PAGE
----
In years past, the various states legalized Gambling; but, by using different approaches to arrive at the same objective–more revenue for the respective states’ coffers. Nevada, the first state to do so, legalized Full Casino Gambling back in the 1930s. That goes along with the state’s pari mutuels–horse and dog tracks, and jai alai frontons–which many states already had. Also, remember that Nevada has legalized prostitution, as well.
As other states legalized Gambling, most started with State Lotteries, then limiting Casino Gambling to only authorizing certain games, or restricting it to particular cities, existing pari mutuels or Indian Reservations. And then, in turn, some states have authorized full Casino Gambling. As more states legalized some form of Gambling, they also sought to enhance the Gambling Revenue with increased Tourism.
Colorado, which was the first state to Legalize Pot, has restricted the sale to state-regulated stores. Colorado Residents, who are 21 or older, may buy up to one ounce of Pot. For Non-Residents, the maximum purchase is just one-quarter ounce. Driving, public intoxication or sharing Pot with Minors is prohibited, similar to Laws regarding Alcohol.
Colorado is projected to realize $100 Million in Revenue from Legalized Pot (“PotRev”?) in 2014. That has resulted in other states considering following suit. But, there are several questions that should be addressed: will other states also similarly restrict the maximum quantities of Pot purchases (so as not to interfere with Federal Law); how many other states and localities will actually allow Legalized Pot; and what will happen when the novelty wares off?
Also, what might work in Colorado–a state with a young, liberal population–might not necessarily work well in other states–especially those with older, more-conservative populations. And, similar to Gambling being phased-in in some states, might Colorado have plans to eventually increase the quantity that may be purchased?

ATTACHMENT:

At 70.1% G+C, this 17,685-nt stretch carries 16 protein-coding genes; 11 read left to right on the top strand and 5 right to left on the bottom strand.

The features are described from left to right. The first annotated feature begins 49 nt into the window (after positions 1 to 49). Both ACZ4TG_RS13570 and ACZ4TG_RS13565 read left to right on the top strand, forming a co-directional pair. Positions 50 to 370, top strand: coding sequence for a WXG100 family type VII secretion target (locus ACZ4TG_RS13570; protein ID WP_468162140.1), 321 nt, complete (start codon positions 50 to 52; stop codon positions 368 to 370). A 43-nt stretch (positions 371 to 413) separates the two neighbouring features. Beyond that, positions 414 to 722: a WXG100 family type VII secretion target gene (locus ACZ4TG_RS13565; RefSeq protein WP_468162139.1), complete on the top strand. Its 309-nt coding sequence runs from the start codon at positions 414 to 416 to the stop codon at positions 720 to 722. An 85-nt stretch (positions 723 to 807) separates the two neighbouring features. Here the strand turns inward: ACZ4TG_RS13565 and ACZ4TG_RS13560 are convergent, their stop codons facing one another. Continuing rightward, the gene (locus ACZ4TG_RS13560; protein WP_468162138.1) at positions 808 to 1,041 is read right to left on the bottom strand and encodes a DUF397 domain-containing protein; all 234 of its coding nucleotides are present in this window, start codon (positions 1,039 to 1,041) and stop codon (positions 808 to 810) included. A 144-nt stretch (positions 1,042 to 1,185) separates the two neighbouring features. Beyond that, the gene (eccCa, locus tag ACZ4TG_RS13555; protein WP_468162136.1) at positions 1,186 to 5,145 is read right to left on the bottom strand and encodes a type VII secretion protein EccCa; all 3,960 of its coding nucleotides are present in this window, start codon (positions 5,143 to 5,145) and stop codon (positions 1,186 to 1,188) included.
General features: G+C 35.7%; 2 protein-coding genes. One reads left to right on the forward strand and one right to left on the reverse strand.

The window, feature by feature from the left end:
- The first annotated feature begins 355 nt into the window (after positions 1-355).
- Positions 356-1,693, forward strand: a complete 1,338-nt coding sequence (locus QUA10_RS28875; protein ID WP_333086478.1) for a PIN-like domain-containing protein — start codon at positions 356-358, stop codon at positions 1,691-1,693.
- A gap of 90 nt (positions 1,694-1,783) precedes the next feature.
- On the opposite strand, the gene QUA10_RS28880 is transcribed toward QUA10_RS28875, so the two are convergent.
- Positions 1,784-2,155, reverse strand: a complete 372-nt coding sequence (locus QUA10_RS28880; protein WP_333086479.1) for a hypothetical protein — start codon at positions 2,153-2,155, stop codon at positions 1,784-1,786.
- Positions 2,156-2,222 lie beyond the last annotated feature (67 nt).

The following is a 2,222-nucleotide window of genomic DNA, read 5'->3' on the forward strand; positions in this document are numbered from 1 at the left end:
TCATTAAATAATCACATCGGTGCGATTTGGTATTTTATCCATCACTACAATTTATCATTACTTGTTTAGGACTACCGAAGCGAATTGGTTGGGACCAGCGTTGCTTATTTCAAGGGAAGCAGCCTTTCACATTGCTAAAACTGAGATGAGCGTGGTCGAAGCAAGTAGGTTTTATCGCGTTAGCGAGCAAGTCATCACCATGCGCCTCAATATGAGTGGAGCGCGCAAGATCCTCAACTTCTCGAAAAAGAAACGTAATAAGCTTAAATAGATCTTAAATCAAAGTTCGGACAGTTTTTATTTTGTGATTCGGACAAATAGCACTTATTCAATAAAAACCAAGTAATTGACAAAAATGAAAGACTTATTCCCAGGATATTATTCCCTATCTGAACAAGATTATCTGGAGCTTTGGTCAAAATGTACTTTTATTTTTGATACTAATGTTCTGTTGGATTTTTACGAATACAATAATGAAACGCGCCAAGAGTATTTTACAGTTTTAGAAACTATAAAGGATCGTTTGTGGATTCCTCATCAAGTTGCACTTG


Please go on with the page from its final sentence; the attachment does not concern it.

Legalized Pot is not going to increase Revenue from Tourism by any appreciable amount. Would you drive fifty miles for a few tokes? So, how many states will actually move to Legalize Marijuana–and truly benefit from it? Its too early to even guess.
In the early stages of Legalized Gambling, Politicians emphasized that the proceeds would be used to fund Education and services for Senior Citizens. Unfortunately, no one held the Politicians feet to the fire on this. The actual answer to this that funding of such popular purposes, such as Education and Senior Services, is hard to reject. But, what happened to the original funding that was already earmarked–in the Pre-Gambling Era?
In the end, oftentimes, it was merely a shell-game in that the (New) Gambling Revenue merely replaced the (Old) Previously-Existing Revenue. Will Pot Legalization Laws, at least in some states, merely allow Politicians to similarly shift funds to Pet Projects, while leaving Education and Seniors’ Funding unchanged?